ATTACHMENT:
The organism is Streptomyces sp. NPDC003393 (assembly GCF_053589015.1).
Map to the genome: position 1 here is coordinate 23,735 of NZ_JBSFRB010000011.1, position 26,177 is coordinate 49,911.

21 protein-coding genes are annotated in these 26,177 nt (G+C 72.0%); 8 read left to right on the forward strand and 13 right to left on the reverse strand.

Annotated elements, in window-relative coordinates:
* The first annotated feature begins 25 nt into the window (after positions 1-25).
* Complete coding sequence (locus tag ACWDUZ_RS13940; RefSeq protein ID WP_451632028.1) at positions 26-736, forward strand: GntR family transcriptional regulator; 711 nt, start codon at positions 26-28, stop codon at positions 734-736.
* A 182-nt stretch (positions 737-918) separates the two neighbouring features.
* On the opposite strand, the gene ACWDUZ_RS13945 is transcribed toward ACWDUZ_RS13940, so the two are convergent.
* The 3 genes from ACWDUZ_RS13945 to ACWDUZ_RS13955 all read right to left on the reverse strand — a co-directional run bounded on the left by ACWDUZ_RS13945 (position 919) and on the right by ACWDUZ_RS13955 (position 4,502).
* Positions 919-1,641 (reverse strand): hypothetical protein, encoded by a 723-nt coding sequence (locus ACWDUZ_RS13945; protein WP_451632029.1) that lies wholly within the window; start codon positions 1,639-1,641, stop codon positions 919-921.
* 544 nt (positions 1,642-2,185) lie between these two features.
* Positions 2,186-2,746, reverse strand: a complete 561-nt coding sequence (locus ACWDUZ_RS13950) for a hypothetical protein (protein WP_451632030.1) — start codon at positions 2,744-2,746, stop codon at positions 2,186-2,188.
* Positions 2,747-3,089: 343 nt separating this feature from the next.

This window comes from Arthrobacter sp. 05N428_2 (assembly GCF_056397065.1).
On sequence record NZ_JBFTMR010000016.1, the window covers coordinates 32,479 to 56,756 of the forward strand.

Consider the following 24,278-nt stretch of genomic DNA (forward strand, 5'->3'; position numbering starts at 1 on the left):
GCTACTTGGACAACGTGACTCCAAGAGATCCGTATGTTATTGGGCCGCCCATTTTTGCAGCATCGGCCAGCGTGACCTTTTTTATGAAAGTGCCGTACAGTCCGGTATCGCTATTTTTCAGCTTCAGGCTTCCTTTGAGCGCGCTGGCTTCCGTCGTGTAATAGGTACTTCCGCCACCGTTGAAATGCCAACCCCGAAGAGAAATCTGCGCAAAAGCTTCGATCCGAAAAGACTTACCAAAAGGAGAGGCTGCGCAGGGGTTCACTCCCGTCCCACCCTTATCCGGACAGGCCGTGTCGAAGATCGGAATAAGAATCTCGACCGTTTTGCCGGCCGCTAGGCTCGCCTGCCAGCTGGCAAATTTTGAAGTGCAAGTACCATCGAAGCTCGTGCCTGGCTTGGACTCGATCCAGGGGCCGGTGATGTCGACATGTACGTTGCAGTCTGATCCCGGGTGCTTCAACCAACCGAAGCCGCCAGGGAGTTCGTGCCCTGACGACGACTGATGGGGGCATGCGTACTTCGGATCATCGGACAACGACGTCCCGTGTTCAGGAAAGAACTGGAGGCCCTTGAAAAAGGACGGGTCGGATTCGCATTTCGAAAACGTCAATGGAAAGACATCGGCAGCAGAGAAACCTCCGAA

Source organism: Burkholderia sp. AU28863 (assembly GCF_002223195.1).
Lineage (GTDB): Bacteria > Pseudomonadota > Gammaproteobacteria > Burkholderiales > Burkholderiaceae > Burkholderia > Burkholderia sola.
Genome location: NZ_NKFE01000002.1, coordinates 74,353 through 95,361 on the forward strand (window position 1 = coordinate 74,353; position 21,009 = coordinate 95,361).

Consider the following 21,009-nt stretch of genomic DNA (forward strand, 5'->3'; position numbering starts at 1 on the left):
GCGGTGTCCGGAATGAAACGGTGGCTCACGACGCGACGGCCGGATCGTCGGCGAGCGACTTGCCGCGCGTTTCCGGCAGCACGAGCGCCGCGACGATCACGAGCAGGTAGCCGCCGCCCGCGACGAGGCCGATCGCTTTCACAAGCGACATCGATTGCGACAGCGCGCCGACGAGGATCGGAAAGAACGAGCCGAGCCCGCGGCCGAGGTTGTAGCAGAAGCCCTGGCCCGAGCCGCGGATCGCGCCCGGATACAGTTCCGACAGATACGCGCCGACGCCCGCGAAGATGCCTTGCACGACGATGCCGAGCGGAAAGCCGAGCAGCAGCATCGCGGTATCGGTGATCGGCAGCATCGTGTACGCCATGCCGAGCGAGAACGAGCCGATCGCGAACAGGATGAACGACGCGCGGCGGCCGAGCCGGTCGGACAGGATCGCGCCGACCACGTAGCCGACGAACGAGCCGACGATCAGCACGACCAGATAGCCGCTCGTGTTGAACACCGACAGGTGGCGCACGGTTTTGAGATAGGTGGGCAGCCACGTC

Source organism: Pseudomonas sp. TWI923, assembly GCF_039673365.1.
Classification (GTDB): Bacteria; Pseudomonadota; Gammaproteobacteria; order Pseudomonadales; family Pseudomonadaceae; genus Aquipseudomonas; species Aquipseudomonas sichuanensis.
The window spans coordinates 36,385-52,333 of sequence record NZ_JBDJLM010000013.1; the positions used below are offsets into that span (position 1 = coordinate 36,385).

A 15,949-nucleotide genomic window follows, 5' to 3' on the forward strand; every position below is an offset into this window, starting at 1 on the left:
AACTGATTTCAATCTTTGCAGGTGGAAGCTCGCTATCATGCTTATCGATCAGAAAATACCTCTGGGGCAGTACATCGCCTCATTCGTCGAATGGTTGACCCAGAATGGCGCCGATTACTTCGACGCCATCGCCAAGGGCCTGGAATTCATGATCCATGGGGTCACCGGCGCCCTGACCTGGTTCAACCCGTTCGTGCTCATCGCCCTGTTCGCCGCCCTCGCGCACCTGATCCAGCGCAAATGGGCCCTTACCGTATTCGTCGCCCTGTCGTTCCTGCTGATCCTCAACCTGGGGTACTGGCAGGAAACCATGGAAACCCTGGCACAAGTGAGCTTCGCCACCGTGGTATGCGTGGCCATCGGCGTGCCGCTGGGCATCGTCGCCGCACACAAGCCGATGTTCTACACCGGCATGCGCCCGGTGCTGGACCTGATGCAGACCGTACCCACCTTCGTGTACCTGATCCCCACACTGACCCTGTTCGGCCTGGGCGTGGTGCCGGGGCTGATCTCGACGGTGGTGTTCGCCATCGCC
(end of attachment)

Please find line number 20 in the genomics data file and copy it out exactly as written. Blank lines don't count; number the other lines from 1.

Genome location: NZ_NKFE01000002.1, coordinates 74,353 through 95,361 on the forward strand (window position 1 = coordinate 74,353; position 21,009 = coordinate 95,361).